4/20/09

The Grab Bag: Midnight Meat Train (2008)

In the past few years there’s been quite a few horror films that have been shelved or screwed over by the studios. All the Boys Love Mandy Lane still languishes on a shelf. Martyrs only got released to a limited number of theaters. Trick R’ Treat is nowhere in sight. All of these are the little tragedies which beset the modern horror fan in their quest to seek out quality horror films in the land of banal remakes and teen baiting PG-13 fluff. There was one particular injustice which bothered me to no end. The newest translation of one of the most unique voices  in horror literature. A man who has brought us to the worlds of Hellraiser, Nightbreed, and whatever the hell was going on in Salome. Then add in the director of Versus and Godzilla: Final Wars, Ryuhei Kitamura. You can expect the bizarre, the macabre, and gore effects, but what if the studio was right? But what would I think after I got on board the….
Midnight Meat Train (2008) starring Bradley Cooper, Leslie Bibb, Brooke Shields, Ted Rami, and Vinnie Jones. Directed by Ryuhei Kitamura. 

Leon (Cooper) is a photographer out for a great shot to impress an art gallery owner (Shields). He follows a gang into the subway and captures them on film as they harass a woman. She boards a train, the train that stops at 2 am. It rumbles on down the line. She’s not alone in the car. There’s a butcher off work, and starting his second job. 

The next morning, as Leon takes his breakfast, he sees the a picture of the woman he saved in the paper, and now she's missing. He goes to the police with the pictures of her, but they dismiss him, even seem to suspect him. That night he studies the subway, and his path crosses that of the butcher. Leon becomes obsessed with following the man and soon finds himself following his path down a dark dark tunnel. 

The Bugg Picture

At the start o the film when the butcher, Mahogany played by Vinnie Jones, claims his first victim, he sneaks up behind her with a hammer raising it in the air. I was anticipating something great. I turned to my wife and said, “I bet this will look brutal.”. And it didn’t. Intead I got a computer enhanced shot that underwhelmed. So ’m just going to come right out and say it. This film was really disappointing to me, and the number one problem was the judicious application of CG gore. Ugh.  The worst lay ahead as Ted Rami’s eye gets smashed out of his head in a scene that looked more cartoony than scary, reflections of faces in shiny, almost metallic looking blood, and the red stuff spewing forth in waves.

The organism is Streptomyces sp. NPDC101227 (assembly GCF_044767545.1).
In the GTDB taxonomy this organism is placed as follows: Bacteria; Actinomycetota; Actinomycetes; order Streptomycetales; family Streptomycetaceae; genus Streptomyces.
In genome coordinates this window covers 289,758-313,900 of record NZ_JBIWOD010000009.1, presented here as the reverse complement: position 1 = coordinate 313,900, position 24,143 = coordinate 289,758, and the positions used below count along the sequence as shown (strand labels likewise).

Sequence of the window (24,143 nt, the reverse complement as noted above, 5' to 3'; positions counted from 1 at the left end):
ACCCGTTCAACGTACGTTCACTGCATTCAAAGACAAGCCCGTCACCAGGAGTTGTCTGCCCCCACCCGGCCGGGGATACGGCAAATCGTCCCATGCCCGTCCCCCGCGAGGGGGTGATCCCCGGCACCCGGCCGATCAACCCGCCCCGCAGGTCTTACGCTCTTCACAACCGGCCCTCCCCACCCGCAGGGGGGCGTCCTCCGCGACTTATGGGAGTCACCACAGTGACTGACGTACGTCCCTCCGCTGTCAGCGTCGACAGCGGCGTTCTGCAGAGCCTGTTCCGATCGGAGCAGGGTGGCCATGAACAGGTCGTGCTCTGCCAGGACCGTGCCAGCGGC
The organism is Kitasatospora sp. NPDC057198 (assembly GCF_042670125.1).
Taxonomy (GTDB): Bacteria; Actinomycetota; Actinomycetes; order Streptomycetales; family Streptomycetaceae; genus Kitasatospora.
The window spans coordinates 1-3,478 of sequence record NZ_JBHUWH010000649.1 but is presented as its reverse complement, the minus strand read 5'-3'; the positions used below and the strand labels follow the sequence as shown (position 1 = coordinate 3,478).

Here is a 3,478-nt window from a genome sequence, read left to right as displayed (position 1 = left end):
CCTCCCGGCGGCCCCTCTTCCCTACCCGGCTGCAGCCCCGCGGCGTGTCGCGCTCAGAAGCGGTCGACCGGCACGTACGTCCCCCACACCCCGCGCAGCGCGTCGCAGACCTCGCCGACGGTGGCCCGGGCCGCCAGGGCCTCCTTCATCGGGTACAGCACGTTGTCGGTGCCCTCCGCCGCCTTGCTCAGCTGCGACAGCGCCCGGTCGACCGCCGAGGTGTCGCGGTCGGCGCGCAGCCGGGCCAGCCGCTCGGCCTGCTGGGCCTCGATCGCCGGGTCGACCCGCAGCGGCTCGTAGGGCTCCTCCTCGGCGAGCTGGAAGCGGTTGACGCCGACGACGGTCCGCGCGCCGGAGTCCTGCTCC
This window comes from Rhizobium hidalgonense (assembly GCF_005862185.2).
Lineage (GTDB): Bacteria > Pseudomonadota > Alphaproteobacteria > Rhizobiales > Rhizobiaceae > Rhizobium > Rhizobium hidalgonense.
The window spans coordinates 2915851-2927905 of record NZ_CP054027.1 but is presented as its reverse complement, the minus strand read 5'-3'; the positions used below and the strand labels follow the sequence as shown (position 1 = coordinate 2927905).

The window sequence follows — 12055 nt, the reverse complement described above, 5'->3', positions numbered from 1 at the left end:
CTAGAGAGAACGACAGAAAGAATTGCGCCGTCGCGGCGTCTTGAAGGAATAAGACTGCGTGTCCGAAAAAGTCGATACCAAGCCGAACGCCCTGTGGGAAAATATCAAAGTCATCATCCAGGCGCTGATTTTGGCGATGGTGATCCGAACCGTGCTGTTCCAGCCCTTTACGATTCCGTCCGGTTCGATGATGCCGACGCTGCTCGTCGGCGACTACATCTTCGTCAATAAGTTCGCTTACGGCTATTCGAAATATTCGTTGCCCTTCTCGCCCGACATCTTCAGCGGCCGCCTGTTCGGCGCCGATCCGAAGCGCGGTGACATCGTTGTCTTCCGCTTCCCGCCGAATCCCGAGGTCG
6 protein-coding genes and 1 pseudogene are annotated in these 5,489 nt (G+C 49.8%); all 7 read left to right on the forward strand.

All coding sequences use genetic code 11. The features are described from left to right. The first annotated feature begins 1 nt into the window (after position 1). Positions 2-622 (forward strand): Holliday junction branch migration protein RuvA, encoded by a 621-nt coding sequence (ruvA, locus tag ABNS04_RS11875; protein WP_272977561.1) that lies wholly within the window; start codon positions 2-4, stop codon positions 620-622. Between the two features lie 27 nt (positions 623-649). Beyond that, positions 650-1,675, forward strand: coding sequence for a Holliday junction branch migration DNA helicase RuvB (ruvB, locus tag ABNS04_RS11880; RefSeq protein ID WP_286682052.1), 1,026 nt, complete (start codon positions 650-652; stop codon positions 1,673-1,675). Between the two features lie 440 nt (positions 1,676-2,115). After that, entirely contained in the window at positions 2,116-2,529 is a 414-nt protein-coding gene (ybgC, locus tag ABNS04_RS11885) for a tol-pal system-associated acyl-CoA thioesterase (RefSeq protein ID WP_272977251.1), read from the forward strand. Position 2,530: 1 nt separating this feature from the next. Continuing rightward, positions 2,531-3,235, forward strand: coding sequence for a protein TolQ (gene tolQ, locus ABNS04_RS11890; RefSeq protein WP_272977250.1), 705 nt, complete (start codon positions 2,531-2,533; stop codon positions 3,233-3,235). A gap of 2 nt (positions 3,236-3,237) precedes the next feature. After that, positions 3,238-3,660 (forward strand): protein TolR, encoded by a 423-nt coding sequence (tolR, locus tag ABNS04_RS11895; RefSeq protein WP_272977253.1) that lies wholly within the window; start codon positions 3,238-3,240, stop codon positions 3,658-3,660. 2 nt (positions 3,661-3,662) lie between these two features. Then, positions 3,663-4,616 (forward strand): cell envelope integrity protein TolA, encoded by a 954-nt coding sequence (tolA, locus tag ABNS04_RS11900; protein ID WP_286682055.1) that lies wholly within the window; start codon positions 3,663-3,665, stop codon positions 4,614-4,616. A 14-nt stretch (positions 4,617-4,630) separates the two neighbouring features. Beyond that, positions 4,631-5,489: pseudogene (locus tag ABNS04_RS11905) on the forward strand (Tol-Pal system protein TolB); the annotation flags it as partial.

What has been one of the best things about many of the films based on Barker’s work has been the epic brutality that is brought forth with voyeuristic intensity. Frank's skin popping off in Hellraiser springs to mind immediately. The violence in Midnight Meat Train is plentiful, and Vinnie Jones strikes an imposing figure as the killer. However the film never manages to disturb or create any real tension,  and I put a lot of the blame for that on how bad the effects look. It took me out of the film, and I think many fans of horror films will find it similarly disappointing. 

Sadly if my complaints were to end there, the film may have been saved from itself if the performances had made up some ground. Unfortunately, Bradley Cooper was totally miscast. While I really liked his turns in Alias and Kitchen Confidential, in both of those series, and movies like He’s Just Not That Into You, play to his strengths as the affable, charming rogue. Midnight Meat Train begins with a bit of that character, but his turn to the dark side is just not all that convincing. As he becomes darker and more brooding, he just becomes less interesting to watch. When you add to that Leslie Bibb (Christine Everhart in Iron Man) as his girlfriend, things don’t really improve. While she is given little to do, she does even less with it. The only actors managing to impress were Vinnie Jones as the mute killer and Brooke Shields' small part as the art dealer.